Bodycon, cutouts, mesh: three primary elements of ‘BBL fashion’, a term recently coined on Twitter and Tiktok. It perfectly encapsulates fast fashion’s latest design ethos—cater to a body type achieved almost exclusively through the most painful and dangerous of plastic surgeries.
If you’ve scrolled through Pretty Little Thing, Boohoo, or Fashion Nova over the past few years, you know exactly what we’re talking about. It’s the tiny piece of fabric strung together with an even smaller piece of fabric with a gaping hole in the center being sold as a dress—leaving the prospect of a little underboob, and just enough coverage for the hallmark of Brazilian butt lift fashion, the butt. Think small on top and XXL on the bottom.
BBL fashion is ruining everything why does everything have slits and holes everywhere???
— ᥫ᭡ (@hyratldn) August 29, 2021
It’s the swimwear—appropriate-but-only-for-a-Miami-vacation—because it feels practically impossible to find a two piece that doesn’t leave out the opportunity for certain body parts to constantly spill over.
I’m sick and tired of the Kardashian/ BBL led fashion trends. Both high street and independent retailers are increasingly creating clothes for this body type. What about the rest of us?
— nessa pungs. (@vpungs) August 3, 2021
Yes, a new body standard has taken over—and it might just be the most dangerous yet. It’s called a BBL body, and the surgery to literally carve it out has been found to cause one too many fatalities. One study found that one in 3,000 BBL procedures results in a death. Despite this, the procedure is only growing more popular.
On my many hours spent scrolling through Tiktok, a good percentage consists of the consumption of BBL content. There are the countless women flying over to countries like Turkey or Tunisia to get the procedures at a lower price-point, complete with post-surgery footage in their skin-tight fajas that quite literally hold their newly-sculpted bodies together. There are the ‘storytimes’ on how terribly painful the recovery process is. Of course, there’s no shortage of ‘before-and-afters’; and not least, ‘try-on’ content, wherein women, both young and old, indulge in fittings of their new and old clothes hugging their new BBL bodies.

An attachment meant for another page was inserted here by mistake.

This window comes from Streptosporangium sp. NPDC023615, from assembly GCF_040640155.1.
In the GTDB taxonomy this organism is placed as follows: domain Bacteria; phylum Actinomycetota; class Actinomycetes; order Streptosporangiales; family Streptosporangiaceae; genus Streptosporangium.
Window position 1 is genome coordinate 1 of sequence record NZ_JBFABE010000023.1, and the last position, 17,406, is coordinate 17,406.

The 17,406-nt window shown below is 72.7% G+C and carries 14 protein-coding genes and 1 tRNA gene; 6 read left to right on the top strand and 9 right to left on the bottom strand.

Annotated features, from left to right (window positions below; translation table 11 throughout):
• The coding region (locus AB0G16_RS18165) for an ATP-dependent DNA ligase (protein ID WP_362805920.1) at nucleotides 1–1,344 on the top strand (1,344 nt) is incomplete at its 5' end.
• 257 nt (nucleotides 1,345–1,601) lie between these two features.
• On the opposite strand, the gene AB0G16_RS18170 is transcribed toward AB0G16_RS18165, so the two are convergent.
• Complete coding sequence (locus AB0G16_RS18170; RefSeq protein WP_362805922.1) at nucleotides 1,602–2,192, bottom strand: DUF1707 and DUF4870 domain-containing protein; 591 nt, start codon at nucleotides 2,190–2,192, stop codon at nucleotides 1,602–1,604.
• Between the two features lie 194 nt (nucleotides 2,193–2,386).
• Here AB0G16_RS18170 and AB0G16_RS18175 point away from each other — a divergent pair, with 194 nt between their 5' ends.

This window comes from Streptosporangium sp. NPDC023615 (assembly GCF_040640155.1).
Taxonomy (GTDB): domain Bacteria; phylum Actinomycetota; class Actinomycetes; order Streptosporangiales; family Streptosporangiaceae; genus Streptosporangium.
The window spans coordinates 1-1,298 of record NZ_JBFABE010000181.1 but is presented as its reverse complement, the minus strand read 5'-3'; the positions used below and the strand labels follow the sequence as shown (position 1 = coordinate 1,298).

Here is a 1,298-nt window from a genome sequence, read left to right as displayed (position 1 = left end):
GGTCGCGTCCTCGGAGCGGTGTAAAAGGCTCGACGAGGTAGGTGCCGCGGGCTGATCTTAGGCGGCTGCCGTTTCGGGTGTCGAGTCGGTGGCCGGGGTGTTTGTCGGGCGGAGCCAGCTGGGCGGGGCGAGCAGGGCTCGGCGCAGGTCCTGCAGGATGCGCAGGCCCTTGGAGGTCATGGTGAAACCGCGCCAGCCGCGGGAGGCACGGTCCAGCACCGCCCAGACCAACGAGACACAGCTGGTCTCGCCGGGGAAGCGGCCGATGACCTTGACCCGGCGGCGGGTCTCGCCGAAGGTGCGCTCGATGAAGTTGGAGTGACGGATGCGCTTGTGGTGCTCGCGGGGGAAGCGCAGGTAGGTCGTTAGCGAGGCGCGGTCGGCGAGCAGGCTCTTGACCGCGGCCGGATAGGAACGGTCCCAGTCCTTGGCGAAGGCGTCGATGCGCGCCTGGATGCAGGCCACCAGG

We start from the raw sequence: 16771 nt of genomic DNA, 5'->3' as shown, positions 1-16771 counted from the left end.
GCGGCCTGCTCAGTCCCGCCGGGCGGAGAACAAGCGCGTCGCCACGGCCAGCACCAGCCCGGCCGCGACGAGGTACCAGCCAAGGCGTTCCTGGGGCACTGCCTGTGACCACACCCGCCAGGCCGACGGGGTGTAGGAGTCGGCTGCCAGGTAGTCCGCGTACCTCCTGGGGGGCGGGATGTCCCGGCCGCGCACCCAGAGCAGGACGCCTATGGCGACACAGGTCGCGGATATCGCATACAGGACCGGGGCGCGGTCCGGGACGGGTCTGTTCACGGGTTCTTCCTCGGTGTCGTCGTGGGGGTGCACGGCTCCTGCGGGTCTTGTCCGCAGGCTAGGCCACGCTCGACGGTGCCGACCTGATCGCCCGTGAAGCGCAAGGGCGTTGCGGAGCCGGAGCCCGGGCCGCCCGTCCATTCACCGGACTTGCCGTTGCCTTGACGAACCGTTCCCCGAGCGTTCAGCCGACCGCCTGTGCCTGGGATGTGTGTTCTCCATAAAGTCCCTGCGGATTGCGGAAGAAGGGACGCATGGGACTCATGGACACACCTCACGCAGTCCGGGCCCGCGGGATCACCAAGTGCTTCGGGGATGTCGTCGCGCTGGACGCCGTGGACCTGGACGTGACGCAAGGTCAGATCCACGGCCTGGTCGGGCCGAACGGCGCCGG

Some might credit the new body standard and the fashion that followed to Kim Kardashian. We’ve seen the gradual shift towards a more voluptuous body-type becoming popularized in the decade since the reality star’s rise. But this isn’t an examination of the origin story of the BBL body; rather, society’s incessant need to ideate and idealize a specific body type that is the problem.
The early 2000s marked the height of ‘thin culture’, when celebrities and every girl-next-door aspired to fit the mold by becoming void of a single percent of body fat. The era marked the rise of dangerous eating disorders, landing countless women in hospitals for physical ailments and leaving many emotionally and mentally scarred for the years that followed.
It’s why the celebration of curvy bodies was initially celebrated, and we are all for it. But if BBL fashion is of any indication, it’s that our body ideal only morphed, making leeway for a new set of collective insecurities to arise. Let’s make our bodies, the way they are the trend.